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7 things you didn't know about the Mission: Impossible theme song

Melody Lau

Action flicks have given us some of the most memorable theme music: Indiana Jones, the Bond films, and one could argue for either Wiz Khalifa and Charlie Puth's "See You Again" or Ludacris' "Act a Fool" for the Fast and Furious franchise. (This writer votes for the latter.)

Then there's the Mission: Impossible theme, one of the most recognizable tunes in film and TV history. The rollicking urban samba track drums up aniticipation, excitement and, when matched with actor Tom Cruise's death-defying stunts, is truly a cinematic experience to behold every time.

To celebrate Fallout, the latest instalment of the Mission: Impossible series, let's take a closer look at the theme we all know and love.

1. It was written in 1967 — when Tom Cruise was only 4 years old

Composer Lalo Schifrin was hired by producer Bruce Geller in the ‘60s to write the theme song for the television series, Mission: Impossible, which the current Tom Cruise film franchise is based on. Schifrin says he had no clue what the show was about when he was first brought on to write the song, only to create something that was “very inviting and very exciting.

2. It took Schifrin just 3 minutes to write it

Schifrin once told the New York Post: “Orchestration’s not the problem for me. It’s like writing a letter. When you write a letter, you don’t have to think what grammar or what syntaxes you’re going to use, you just write a letter. And that’s the way it came.”

3. The theme is written in 5/4 time

While some have assumed this unusual time signature is, in part, influenced by Schifrin’s Argentinian background, he has debunked that in interviews, claiming that he doesn’t associate that time signature with any Argentinian music he knows. He has famously told the press that he chose 5/4 time because “the people in outer space have five legs and couldn’t dance to our music, so I wrote this for them.” Of course, that’s a joke… or so we believe.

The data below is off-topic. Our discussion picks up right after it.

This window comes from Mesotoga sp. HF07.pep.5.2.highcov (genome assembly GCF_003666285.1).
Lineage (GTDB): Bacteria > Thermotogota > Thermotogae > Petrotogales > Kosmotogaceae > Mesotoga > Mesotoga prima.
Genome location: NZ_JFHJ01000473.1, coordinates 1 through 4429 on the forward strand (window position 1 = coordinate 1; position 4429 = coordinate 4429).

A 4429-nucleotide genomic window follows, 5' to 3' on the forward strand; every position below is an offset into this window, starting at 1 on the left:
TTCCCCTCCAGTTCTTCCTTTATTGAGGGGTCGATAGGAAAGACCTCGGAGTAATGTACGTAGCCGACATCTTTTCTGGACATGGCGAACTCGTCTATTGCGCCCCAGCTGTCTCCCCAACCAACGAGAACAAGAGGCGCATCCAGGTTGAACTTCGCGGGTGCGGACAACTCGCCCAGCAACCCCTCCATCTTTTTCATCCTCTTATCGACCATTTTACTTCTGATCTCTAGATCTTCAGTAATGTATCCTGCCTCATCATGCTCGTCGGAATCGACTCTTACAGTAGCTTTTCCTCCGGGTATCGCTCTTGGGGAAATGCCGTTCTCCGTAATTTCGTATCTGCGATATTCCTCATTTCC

4. He didn’t score every episode of the television series

During Mission: Impossible's run on television, Schifrin was busy scoring other projects so he wasn't always available to create the music for each episode. However, he struck an agreement with the show where incoming composers working with Schifrin's original theme would have to split the pay with him. "For me it was a good deal because, without working, I was getting royalties."

5. Bruce Lee listened to this theme while training for Enter the Dragon

Schifrin went on to score the Bruce Lee film Enter the Dragon and Lee was a fan of Schifrin's before they had even met. "Bruce Lee wanted to meet me," Schifrin recalled. "He was practicing martial arts in his dojo in Hong Kong to the music of Mission: Impossible."

6. Other musicians and composers have reworked the theme for the Tom Cruise franchise

U2’s Adam Clayton and Larry Mullen Jr. recreated Schifrin’s theme for the very first Mission: Impossible film in 1996. That version charted in various countries around the world, peaking at number 1 in Hungary, Iceland and Finland. Since then, Hans Zimmer, Michael Giacchino, Joe Kraemer and Lorne Balfe have taken on the scores of subsequent films, composing variations on Schifrin’s original theme.

7. The theme has become a go-to pop culture reference

The Mission: Impossible theme song has appeared in a number of TV shows and films over the years such as The Simpsons, Wayne’s World, Shrek 2 and Paddington.


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